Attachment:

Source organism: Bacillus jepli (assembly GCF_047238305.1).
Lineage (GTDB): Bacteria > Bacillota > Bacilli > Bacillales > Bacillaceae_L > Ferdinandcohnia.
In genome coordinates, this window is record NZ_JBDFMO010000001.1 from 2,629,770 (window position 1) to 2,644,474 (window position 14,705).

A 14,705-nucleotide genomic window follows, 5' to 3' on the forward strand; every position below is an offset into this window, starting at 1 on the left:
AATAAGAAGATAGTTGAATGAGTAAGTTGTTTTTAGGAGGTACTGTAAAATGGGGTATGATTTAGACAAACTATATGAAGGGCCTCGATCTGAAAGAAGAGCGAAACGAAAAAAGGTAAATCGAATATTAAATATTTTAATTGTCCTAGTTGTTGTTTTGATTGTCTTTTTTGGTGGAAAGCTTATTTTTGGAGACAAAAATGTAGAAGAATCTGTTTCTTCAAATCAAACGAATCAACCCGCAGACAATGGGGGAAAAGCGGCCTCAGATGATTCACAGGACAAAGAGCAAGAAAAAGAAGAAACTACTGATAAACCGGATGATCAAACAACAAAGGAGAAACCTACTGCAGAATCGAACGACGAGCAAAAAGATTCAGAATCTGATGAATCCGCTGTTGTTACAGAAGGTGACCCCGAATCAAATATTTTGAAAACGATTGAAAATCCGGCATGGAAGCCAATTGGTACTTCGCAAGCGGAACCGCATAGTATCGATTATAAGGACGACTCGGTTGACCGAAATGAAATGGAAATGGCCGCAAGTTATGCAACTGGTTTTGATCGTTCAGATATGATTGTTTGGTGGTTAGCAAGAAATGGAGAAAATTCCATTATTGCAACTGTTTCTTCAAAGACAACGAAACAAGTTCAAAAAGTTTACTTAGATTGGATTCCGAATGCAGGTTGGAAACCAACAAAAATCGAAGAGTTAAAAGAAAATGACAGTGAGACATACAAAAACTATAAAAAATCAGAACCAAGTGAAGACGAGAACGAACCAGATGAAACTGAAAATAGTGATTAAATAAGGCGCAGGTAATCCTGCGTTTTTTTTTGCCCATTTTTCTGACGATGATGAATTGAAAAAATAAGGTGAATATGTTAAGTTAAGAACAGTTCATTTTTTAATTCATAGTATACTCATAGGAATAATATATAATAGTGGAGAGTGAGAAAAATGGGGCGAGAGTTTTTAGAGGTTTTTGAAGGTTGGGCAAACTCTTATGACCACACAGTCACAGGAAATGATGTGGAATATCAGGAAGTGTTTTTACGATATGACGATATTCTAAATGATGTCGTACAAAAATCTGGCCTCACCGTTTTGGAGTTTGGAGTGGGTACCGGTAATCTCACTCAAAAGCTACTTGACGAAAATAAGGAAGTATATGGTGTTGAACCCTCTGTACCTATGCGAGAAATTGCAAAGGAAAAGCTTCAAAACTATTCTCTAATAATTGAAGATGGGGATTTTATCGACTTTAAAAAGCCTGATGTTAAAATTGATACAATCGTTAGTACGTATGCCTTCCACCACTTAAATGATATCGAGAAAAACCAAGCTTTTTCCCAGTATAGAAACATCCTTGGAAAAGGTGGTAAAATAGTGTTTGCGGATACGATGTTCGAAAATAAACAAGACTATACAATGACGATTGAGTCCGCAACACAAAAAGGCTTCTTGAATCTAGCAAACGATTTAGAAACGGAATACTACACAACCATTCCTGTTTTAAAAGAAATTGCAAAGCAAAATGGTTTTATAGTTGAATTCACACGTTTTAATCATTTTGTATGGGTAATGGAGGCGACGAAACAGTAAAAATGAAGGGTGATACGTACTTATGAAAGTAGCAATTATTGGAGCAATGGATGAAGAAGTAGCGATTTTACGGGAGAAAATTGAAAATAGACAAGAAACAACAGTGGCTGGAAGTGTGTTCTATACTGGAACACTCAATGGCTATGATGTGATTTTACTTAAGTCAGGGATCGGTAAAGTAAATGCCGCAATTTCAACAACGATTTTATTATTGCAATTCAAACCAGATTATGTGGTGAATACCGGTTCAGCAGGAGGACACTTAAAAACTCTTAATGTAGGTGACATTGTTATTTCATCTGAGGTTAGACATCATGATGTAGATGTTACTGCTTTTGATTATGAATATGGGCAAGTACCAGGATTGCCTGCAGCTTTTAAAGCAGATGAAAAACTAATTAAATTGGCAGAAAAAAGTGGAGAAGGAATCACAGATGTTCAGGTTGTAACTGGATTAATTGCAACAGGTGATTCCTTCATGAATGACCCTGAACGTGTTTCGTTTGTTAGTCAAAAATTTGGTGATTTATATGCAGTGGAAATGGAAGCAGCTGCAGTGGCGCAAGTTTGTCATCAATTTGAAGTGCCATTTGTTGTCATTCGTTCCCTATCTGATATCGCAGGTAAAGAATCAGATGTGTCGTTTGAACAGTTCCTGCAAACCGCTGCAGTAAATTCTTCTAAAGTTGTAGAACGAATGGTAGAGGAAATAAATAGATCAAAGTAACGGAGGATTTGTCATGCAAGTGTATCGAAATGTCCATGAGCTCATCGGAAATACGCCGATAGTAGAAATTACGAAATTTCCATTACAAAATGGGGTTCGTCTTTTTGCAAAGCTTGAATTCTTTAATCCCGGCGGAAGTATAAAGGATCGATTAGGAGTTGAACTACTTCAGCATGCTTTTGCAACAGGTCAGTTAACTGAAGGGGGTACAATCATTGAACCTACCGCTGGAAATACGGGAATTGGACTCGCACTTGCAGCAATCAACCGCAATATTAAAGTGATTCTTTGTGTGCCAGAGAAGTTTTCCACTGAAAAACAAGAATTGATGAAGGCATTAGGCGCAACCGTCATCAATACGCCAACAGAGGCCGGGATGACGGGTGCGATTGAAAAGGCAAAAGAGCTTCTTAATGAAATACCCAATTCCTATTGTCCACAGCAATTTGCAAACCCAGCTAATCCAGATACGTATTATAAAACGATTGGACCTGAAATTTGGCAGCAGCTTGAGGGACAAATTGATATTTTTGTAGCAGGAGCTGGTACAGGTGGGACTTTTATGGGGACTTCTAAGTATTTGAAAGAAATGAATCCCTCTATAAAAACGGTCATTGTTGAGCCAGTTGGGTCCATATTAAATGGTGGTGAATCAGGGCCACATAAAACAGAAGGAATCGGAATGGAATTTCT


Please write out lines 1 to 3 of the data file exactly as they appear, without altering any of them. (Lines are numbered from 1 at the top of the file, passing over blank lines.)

Source organism: Bacillus jepli (assembly GCF_047238305.1).
Lineage (GTDB): Bacteria > Bacillota > Bacilli > Bacillales > Bacillaceae_L > Ferdinandcohnia.
In genome coordinates, this window is record NZ_JBDFMO010000001.1 from 2,629,770 (window position 1) to 2,644,474 (window position 14,705).